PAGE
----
Like much of New York’s population, the Inhabitat team has been eagerly awaiting the opening of section two of the High Line for months. Whether peeking through the fencing at the first section’s 20th Street park terminus, or following The Friends of the High Line website and social media feeds, we could not crack the shroud of secrecy around this much-awaited project – until today. The journey begins at the park’s 20th Street intersection, where a dense landscape of shrubs and small trees obscures the view of the Neil Denari’s HL23 tower and the High Line’s new section two, and makes a visitor feel like they are meandering a path through an overgrown forest!
The paving here at the “Chelsea Thicket” resembles that of the original southern section of the High Line, creating a sense of continuity from the previous design, but the ambiance is decidedly more private and intimate. Whereas in Section One, trees are generally planted individually or within regular geometric planters, in “The Thicket” vegetation defines the space. Views are carved out between the foliage as visitors zig-zag through, highlighting narrower segments of the city and revealing glimpses of specific buildings, such as the elegant, tapering HL23 residential tower by Neil Denari.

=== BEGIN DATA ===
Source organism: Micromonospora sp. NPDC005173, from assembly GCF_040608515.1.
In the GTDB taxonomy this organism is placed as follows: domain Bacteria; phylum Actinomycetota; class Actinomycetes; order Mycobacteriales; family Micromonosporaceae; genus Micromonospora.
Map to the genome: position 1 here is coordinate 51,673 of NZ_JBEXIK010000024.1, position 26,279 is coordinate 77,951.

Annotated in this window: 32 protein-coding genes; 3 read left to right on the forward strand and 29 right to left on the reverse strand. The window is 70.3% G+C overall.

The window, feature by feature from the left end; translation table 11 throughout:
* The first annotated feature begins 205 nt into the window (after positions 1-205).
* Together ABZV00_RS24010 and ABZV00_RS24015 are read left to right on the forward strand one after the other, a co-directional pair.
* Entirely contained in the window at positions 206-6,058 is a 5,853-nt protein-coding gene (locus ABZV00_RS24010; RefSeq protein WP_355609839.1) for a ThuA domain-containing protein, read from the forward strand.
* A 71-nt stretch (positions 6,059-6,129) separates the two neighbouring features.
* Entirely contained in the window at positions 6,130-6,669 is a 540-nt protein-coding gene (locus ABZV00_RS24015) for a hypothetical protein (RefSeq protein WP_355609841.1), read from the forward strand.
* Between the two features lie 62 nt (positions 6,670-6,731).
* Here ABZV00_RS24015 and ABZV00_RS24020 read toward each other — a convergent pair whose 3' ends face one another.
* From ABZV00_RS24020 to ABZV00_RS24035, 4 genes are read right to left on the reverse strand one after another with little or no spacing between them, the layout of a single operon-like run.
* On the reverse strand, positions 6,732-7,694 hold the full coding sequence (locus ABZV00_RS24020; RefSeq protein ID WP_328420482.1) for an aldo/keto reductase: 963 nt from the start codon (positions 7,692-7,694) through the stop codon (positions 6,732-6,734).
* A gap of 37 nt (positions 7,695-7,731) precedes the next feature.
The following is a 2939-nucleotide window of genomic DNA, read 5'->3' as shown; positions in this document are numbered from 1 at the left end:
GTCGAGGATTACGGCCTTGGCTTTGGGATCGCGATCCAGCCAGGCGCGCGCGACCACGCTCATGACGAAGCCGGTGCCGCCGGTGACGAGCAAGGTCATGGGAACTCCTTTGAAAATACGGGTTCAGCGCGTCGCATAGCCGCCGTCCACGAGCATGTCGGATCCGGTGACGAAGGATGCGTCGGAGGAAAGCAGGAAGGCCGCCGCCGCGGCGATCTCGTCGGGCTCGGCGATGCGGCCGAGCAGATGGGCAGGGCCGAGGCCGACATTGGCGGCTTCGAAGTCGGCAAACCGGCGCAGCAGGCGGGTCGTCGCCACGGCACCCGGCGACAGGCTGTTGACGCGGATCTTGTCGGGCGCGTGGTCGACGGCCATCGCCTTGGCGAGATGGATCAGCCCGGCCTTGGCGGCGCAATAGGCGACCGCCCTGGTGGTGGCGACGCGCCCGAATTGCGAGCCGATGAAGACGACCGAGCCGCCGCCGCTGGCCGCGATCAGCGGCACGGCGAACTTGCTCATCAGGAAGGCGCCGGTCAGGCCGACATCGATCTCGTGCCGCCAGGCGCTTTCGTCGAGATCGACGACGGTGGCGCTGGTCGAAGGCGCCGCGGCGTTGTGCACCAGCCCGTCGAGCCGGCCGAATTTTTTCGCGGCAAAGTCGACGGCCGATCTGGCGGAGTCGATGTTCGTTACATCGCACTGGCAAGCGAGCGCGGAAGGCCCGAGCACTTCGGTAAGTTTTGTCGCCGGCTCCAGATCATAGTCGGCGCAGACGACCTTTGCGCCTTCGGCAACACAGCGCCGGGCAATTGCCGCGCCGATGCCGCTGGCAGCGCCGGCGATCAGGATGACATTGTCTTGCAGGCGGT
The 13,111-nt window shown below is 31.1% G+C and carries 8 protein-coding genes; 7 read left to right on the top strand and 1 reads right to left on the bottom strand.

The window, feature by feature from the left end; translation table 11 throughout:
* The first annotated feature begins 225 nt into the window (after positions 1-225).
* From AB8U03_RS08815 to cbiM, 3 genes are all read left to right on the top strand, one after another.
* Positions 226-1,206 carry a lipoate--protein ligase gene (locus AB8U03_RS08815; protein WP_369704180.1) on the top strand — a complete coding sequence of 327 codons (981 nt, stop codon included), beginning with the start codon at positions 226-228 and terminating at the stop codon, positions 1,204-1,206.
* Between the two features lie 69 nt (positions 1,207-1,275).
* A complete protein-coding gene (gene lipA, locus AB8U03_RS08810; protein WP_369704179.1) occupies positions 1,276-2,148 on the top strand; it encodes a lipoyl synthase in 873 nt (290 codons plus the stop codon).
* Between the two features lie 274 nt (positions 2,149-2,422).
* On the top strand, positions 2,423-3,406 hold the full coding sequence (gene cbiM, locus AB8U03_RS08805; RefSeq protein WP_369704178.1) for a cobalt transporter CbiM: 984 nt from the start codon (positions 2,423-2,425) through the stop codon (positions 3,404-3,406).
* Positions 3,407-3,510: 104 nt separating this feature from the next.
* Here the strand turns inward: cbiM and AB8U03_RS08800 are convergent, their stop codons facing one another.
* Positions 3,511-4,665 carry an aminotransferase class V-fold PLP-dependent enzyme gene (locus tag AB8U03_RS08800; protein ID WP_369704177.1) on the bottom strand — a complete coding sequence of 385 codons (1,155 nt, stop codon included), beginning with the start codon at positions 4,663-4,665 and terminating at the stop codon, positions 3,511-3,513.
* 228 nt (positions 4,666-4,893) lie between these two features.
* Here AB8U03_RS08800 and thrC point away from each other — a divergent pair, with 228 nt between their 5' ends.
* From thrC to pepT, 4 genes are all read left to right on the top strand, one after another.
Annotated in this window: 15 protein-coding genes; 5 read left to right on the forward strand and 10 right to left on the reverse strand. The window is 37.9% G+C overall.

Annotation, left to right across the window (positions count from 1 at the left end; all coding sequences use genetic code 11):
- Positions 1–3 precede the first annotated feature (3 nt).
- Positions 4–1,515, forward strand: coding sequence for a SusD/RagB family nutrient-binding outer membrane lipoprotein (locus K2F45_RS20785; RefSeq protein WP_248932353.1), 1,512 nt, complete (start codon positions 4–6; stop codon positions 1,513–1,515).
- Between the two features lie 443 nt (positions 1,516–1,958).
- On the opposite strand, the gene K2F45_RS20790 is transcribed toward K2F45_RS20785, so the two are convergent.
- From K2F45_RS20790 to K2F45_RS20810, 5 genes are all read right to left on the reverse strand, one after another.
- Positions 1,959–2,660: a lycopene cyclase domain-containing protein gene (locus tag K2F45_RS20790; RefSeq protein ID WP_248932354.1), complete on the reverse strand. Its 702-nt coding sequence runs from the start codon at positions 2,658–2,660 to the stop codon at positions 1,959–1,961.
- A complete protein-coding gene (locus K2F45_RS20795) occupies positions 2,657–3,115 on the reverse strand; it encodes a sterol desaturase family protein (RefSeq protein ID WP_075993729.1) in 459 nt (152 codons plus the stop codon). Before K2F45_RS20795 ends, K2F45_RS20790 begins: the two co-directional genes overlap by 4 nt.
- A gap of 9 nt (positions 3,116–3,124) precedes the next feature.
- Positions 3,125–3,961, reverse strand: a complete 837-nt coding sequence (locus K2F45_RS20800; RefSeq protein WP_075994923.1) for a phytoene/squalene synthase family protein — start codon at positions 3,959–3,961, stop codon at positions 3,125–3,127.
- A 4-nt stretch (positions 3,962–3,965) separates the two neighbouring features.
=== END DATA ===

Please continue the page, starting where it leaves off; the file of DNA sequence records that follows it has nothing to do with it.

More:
THE SUN LAWN
The High Line meanders up north through the thicket where shrubbery and trees fade away and a public plaza emerges. The 22nd Street Seating Steps and 23rd Street Lawn combine to form a pleasant lounging space – the first invitation to step off the High Line pavement and enjoy the park from within its vegetation. While flat and seemingly uninteresting on its own, the 4,900 square-foot lawn transforms into an exciting public space when activated in conjunction with the steps by park-goers. The seats, made in a similar architectural language and materials as the 10th Avenue Plaza, replicate the intimacy of the Chelsea Thicket, and indicate a point of repose within this exciting urban jungle. As you continue walking, it is clear that this lawn is not merely a flat patch of grass; the concrete slab on which it sits peels up from the rail line’s plane, rising like a periscope to afford loungers views of the neighborhood below, the Hudson River, and Midtown Manhattan skyline.
All photos © Inhabitat